Sunday, July 22, 2007

More Battles with the Briny Deep

Welcome to "The Gods Are Bored," where we've lived through another vacation on the Chesapeake Bay! Whew! And I'd like to thank everyone for the nice comments about my battle with the horrible monster ... uhhhh ... truthfully, just a jellyfish. They sting, you know.

My Appalachian grandpa invented a drill that could nose out five holes side by side in a human hair (top, not side). No matter. He grew up a farm boy in Appalachia, and that means he was obsessed with the weather.

He passed that obsession along to me, thank goodness.

My daughter The Spare and I went for a kayak trip on the mighty Chesapeake. About a mile from where we stay there's a little strip of sand where, at low tide, the water's only about a foot deep. In other words, it's easy to spot jellyfish there. Which I was keen to do.

Spare and I were lounging in our foot-deep bath, maintaining a 360 degree view of our surroundings in case a jellyfish floated into our midst. (I was facing inland, where there's a radio tower popular to the local buzzards.)

I looked to the west, and there was no mistaking it. A frontal boundary appeared on the horizon, moving fast. It looked something like this.

The Heir just could not understand why I hustled her into the kayak so quickly she couldn't even get her shorts back on. I mean, I was nearly frantic, and above us was only blue skies.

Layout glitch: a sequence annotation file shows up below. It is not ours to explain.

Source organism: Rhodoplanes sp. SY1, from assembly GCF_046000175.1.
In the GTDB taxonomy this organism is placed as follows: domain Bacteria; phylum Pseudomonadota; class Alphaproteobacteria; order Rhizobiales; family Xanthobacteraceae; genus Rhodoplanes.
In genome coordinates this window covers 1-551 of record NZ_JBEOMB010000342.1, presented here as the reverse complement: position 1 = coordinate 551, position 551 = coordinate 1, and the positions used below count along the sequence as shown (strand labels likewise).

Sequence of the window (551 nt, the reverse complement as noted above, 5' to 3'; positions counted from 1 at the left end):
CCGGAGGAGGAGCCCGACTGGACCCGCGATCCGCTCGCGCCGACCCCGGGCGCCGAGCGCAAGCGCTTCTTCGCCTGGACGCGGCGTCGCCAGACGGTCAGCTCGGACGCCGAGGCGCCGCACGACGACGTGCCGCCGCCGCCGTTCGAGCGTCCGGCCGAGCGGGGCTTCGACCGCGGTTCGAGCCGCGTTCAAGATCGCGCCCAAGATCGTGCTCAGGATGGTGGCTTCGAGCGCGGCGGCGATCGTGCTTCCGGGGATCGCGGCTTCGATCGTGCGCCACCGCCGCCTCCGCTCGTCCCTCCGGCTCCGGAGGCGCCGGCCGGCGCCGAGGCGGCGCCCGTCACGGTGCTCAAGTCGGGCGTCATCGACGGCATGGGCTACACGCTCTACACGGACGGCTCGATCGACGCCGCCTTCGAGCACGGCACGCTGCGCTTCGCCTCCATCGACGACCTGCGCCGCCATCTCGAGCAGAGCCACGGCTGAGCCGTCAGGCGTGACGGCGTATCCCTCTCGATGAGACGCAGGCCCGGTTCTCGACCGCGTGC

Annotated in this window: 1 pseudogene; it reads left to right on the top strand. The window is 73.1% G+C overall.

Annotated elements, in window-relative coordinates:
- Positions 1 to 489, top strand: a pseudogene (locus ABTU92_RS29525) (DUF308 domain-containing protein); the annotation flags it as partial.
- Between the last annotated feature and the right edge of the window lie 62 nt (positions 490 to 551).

We got started, paddling westward into the approaching storm. At first Spare thought I was nuts. Then a gust of serious wind and a little rain got her attention. Then we heard thunder.

"Dig in and paddle," I said.

Damn if she didn't ply that paddle with the strength of a sea monster. And The Spare is a slight lil' girl. She's well shy of 100 pounds.

To make a long story short, we beached back at our home port just as the wind gusts hit 40 and the thunder and lightning got serious.

I thank my hillbilly grandpa for watching the skies, because that frontal boundary was moving so fast, only a dedicated sky-watcher would have seen it coming. Hat tip too to the Spare for tucking in and rowing with all her might.

Tomorrow: More hillbilly resourcefulness in the land of tides.


Laura Stamps said...

Ha! Okay, now I know where I get my obsession with the weather and reading the sky and making sure the Weather Channel is the only one I watch. Did your grandpa also tell you that you can tell when rain is coming because the leaves start to curl and roll into tubes like they have their own umbrellas? It's true. Look at the trees next you "feel" rain coming. They will show you for sure. Nothing like growing up in Appalachia! :)

Tennessee Jed said...

Good for you Anne! I am glad you didn't get plowed over by that one. On big open water storms can get up on you fast. So fast that sometimes by the time you spot them it is too late.

Rosie said...

I love being on the coast during the storms....well,'cept for evacing hurricanes. But after a nice storm so many neat things wash up on the beach.

Sorry about the jellyfish stings. Meat tenderizer works good on them. Sometimes, they don't even have to be in the area. They detach little stingy threads into the water and make the water all stingy.